Thomas S. Ray

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Thomas S. Ray
Ray in 2011
Born (1954-09-21) September 21, 1954 (age 68)
Alma materFlorida State University
Harvard University
Occupation(s)Evolutionary biologist, computer scientist
Known forTierra, skototropism

Thomas S. Ray is an evolutionary biologist known for his research in tropical biology, digital evolution, and the human mind.

Early life and education[edit]

Ray earned his undergraduate degrees in biology and chemistry at Florida State University. He then proceeded to Harvard University, where he received his master's and Doctorate in Biology, specializing in plant behavior.


Ray began his career as a member of the Society of Fellows at the University of Michigan at Ann Arbor and a member of the faculty of the University of Delaware's School of Life and Health Sciences. In 1993 he received a joint appointment in Computer and Information Science at U. Delaware while also being appointed to the External Faculty of the Santa Fe Institute.

In August 1998 he joined the Advanced Telecommunications Research Institute International's Human Information Processing Research Labs Evolutionary Systems Department as an invited researcher before eventually becoming a Professor in the Zoology (later Biology) & Computer Science departments at the University of Oklahoma.

Throughout his career he has studied different disciplines:

  • Tropical Biology (1974 - 1989) where he focused on foraging behavior among vines primarily located throughout Costa Rica.
  • Mindstate Design Labs – as the scientific founder of Mindstate Design Labs, Ray researches psychoactive drugs to explore the chemical architecture of the human mind, proposing "mental organs" with specific neurotransmitter receptors that contribute to mental states and mental disorders.

Tropical biology[edit]

From 1974 to 1989, Ray worked as a tropical biologist, studying the evolution, ecology, and natural history of various organisms inhabiting rain forests. His research primarily focused on the foraging behavior of vines in the Araceae family, but also included studies on ants, butterflies, and beetles [1]. Ray conducted most of his field work in Costa Rica, where he established the Finca El Bejuco biological station in the northern lowland rain forests. He continues to own and operate this station and remains deeply involved in rain forest conservation in Costa Rica.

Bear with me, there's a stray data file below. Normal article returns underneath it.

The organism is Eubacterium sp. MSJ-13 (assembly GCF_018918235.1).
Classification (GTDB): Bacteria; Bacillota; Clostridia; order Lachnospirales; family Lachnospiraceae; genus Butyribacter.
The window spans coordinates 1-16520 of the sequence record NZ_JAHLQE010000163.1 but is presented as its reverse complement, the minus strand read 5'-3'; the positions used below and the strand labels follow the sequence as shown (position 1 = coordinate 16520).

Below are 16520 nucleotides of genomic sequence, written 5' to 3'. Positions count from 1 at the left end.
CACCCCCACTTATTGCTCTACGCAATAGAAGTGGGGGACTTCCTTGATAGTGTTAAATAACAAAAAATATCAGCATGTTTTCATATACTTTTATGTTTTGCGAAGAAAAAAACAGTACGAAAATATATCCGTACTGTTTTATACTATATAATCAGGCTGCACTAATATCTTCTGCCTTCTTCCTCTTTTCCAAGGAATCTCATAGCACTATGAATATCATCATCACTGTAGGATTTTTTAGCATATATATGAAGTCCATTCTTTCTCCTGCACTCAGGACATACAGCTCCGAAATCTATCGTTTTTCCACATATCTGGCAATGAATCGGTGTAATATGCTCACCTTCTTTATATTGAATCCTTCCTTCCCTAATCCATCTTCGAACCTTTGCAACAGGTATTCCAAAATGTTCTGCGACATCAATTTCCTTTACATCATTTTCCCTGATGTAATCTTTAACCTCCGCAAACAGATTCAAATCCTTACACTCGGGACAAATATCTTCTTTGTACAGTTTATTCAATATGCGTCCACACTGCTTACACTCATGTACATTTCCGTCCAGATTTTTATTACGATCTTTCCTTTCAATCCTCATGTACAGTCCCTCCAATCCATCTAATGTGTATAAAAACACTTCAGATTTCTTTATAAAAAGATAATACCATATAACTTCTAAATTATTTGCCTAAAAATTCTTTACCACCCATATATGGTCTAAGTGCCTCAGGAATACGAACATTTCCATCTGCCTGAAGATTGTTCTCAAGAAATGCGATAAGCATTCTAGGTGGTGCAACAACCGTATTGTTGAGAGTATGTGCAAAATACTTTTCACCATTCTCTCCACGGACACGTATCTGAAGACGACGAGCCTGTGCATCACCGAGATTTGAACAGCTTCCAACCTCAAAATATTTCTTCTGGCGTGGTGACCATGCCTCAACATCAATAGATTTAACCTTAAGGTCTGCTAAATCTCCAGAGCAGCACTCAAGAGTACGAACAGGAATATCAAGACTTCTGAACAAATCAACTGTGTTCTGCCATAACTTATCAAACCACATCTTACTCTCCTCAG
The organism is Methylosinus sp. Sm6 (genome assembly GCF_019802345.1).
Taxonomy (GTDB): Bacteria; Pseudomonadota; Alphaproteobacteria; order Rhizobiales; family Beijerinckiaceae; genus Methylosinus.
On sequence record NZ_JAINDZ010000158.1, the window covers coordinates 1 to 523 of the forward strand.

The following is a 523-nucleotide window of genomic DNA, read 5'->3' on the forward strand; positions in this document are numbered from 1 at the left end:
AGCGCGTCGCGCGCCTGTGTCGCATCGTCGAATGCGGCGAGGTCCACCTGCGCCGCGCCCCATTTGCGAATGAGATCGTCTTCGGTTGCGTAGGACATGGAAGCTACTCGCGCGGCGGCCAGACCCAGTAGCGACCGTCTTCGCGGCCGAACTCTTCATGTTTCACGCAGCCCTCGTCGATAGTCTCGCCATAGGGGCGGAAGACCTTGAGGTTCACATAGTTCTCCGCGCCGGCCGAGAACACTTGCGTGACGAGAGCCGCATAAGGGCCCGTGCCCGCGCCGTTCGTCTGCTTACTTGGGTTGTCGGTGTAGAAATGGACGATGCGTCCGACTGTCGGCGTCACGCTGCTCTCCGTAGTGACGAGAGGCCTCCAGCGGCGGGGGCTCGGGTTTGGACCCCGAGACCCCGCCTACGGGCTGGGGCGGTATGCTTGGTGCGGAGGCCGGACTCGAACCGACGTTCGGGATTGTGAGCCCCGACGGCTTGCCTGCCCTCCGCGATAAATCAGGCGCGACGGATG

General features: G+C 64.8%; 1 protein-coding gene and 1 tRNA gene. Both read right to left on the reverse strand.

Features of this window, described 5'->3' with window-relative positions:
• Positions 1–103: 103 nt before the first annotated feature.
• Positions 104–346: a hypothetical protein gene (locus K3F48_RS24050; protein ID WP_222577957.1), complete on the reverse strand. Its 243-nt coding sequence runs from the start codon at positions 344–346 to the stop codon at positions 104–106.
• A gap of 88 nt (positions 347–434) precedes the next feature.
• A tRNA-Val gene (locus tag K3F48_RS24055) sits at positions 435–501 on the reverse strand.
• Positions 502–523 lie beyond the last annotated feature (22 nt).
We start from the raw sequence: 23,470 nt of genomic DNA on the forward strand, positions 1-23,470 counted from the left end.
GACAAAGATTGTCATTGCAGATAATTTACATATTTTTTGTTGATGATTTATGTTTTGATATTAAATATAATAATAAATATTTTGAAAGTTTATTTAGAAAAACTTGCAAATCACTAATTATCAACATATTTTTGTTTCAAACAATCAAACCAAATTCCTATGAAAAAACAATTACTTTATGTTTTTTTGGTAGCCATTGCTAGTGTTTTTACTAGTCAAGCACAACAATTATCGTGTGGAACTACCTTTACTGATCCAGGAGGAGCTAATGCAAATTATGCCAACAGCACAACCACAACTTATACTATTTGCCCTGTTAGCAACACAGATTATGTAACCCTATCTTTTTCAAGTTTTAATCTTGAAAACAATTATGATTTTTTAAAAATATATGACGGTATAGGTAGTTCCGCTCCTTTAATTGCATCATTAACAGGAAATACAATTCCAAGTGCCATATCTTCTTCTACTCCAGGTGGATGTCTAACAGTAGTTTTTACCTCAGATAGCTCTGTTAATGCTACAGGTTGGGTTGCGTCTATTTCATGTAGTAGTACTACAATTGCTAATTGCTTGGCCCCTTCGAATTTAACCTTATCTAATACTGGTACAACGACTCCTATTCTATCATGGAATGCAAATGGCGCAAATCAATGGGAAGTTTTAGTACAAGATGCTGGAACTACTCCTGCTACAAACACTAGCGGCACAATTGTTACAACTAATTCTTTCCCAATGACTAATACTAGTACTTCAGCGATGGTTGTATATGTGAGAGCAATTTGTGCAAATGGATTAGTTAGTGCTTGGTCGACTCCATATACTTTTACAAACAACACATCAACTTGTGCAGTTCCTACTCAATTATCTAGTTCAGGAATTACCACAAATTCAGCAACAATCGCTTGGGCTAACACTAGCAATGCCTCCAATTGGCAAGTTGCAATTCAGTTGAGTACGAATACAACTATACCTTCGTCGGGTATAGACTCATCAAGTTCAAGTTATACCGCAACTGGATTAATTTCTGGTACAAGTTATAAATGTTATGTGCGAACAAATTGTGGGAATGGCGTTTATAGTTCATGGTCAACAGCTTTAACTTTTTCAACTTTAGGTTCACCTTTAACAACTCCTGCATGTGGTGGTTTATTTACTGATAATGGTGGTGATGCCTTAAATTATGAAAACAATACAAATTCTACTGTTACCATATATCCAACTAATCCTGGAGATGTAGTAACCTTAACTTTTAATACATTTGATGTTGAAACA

Artificial life and digital evolution[edit]

In 1990, Ray turned his attention to artificial life, exploring the outcomes of evolution by natural selection within digital computation [2]. This work began with the creation of Tierra, a system in which self-replicating machine code programs evolve by natural selection. His work in this field has attracted significant media attention [3]. In 2000, he implemented a new system called Virtual Life, building upon Evolved Virtual Creatures, a concept originally created by Karl Sims. In 2003, Ray collaborated with Ivan Tanev to further develop the Virtual Life project.

Architecture of the Human Mind[edit]

The research conducted by T.S. Ray has substantially contributed to our understanding of the human mind, consciousness, and the effects of psychoactive substances. He has hypothesized that the human mind is composed of "mental organs," which are populations of neurons bearing a specific G-protein-coupled receptor (GPCR) (and other metabotropic receptors) on their surface. These mental organs are thought to provide a direct link between mental properties—such as joy, consciousness, and reason—and the genes and regulatory elements associated with GPCR. Importantly, because there is heritable genetic variation associated with these mental organs, they can evolve over time.

Ray's studies on psychedelic drugs have further elaborated on this theory. His research posits that the diverse effects of these substances can be attributed to their interactions with different mental organs. The breadth of these interactions is significant, with psychoactive substances showing activity across a wide range of receptor sites. This interaction pattern supports the idea that the diversity in effects of these drugs is likely due to their diverse interactions with different mental organs, emphasizing the roles of dozens of different receptors.